POLITICS

Jimmy Carter Urges Obama To Reject Keystone XL Pipeline

AUSTIN, TX - APRIL 8:  Former President Jimmy Carter sits down for a conversation with Mark Updegrove, Director of the LBJ Pr
AUSTIN, TX - APRIL 8: Former President Jimmy Carter sits down for a conversation with Mark Updegrove, Director of the LBJ Presidential Library, on the first day of the Civil Rights Summit at the LBJ Presidential Library April 8, 2014 in Austin, Texas. The summit is marking the 50th anniversary of the passing of the Civil Rights Act legislation, with U.S. President Barack Obama making the keynote speech on April 10. (Photo by Ralph Barrera-Pool/Getty Images)

Former President Jimmy Carter on Wednesday announced his opposition to the Keystone XL pipeline, joining a group of Nobel laureates urging President Barack Obama to reject the project.

In a letter to Obama and Secretary of State John Kerry, Carter and nine other Nobel Peace Prize recipients said the decision on whether to approve the pipeline would be one of the administration's most critical choices.

"You stand on the brink of making a choice that will define your legacy on one of the greatest challenges humanity has ever faced -- climate change," reads the letter. "As you deliberate the Keystone XL tar sands pipeline, you are poised to make a decision that will signal either a dangerous commitment to the status quo, or bold leadership that will inspire millions counting on you to do the right thing for our shared climate."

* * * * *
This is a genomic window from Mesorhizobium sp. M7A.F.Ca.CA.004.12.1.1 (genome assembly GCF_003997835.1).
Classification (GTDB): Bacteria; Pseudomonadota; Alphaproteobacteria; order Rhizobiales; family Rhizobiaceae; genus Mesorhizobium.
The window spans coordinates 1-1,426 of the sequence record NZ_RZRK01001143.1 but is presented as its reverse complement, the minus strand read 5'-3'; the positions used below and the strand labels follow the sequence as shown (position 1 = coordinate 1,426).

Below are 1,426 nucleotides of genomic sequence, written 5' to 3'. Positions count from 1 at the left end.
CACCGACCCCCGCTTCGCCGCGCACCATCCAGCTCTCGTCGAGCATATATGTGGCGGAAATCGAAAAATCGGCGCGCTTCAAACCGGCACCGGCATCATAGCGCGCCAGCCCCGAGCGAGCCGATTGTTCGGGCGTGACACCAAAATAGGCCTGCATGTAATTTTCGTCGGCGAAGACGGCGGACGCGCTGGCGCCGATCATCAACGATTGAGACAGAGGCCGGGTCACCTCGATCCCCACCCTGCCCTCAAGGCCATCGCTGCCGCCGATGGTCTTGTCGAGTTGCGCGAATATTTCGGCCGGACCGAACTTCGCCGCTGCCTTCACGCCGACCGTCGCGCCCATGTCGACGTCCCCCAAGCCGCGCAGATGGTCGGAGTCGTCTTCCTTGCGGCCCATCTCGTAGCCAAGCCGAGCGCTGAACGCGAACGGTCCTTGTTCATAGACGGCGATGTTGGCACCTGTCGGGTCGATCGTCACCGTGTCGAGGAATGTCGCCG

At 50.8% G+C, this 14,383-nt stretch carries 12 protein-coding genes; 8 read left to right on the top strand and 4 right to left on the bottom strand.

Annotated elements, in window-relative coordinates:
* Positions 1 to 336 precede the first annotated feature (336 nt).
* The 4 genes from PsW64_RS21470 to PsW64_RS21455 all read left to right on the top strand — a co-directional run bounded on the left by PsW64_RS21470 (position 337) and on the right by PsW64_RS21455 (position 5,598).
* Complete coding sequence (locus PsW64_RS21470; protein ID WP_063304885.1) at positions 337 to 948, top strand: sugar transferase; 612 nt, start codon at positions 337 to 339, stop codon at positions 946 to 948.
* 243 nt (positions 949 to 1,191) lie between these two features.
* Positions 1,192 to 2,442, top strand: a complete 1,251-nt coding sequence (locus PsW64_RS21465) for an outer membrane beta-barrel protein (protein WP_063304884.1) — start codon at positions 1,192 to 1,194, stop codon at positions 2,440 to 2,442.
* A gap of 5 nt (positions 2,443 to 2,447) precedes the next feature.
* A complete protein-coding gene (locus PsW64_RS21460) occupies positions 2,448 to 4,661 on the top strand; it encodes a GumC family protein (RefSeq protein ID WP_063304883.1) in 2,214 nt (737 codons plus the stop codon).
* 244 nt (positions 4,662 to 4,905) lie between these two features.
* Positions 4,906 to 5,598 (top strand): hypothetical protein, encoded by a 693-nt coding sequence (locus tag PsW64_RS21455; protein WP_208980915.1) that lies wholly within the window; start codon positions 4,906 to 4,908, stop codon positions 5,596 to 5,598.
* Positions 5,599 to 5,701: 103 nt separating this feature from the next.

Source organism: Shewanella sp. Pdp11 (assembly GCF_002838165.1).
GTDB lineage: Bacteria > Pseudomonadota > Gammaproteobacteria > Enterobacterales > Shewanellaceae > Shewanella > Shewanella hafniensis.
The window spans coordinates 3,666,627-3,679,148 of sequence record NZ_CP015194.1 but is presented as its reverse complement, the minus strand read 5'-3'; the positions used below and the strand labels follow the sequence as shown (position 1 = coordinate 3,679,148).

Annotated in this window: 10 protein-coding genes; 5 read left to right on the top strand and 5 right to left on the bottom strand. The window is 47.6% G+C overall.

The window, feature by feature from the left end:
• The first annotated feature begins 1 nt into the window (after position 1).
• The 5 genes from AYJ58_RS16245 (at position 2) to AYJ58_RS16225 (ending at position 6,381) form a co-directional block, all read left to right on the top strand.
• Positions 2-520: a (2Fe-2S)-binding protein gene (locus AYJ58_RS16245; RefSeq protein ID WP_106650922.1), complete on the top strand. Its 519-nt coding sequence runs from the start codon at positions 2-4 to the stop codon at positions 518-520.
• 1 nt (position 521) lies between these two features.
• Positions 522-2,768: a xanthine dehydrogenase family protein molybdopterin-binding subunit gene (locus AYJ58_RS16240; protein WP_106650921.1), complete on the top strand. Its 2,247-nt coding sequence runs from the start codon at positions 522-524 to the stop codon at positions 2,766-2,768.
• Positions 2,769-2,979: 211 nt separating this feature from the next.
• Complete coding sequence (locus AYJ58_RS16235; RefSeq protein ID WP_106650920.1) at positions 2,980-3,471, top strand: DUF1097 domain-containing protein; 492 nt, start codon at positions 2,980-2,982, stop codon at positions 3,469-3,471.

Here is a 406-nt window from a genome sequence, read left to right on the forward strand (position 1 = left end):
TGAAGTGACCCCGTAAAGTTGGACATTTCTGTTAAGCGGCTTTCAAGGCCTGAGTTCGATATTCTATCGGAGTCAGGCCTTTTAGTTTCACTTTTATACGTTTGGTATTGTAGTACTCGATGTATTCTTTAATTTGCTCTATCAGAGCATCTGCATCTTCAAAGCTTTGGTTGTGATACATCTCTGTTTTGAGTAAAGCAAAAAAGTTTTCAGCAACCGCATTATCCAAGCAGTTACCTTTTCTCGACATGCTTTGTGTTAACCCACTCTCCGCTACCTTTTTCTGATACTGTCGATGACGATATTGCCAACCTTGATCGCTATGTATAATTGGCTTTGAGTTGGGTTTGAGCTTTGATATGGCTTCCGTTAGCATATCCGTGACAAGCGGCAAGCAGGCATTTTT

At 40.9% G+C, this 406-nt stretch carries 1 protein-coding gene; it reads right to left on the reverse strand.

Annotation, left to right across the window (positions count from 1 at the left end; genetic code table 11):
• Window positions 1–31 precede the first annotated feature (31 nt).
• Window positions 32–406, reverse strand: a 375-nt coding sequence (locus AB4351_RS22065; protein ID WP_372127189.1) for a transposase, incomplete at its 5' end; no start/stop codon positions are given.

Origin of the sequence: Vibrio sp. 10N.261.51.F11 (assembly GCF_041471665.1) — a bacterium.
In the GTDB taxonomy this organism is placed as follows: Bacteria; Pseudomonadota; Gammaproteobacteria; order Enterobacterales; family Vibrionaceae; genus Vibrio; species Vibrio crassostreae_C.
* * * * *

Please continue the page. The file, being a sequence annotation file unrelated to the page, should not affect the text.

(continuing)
Carter is the first former president to come out against the controversial pipeline, which would export crude oil from tar sands in Canada to refineries in the United States. The portion of the pipeline pending State Department approval would span 1,179 miles.

Last year, former president George W. Bush described the project as a "no-brainer."

"If private sector growth is the goal and Keystone pipeline creates 20,000 new private sector jobs, build the damn thing," he said.

Environmental groups, however, have warned of the enormous impact the project could have on the climate.

Obama is expected to make a decision on the pipeline sometime this year.

"History will reflect on this moment and it will be clear to our children and grandchildren if you made the right choice," the letter reads. "A rejection would signal a new course for the world's largest economy. You know as well as we do the powerful precedent that this would set."

Read the full letter below:

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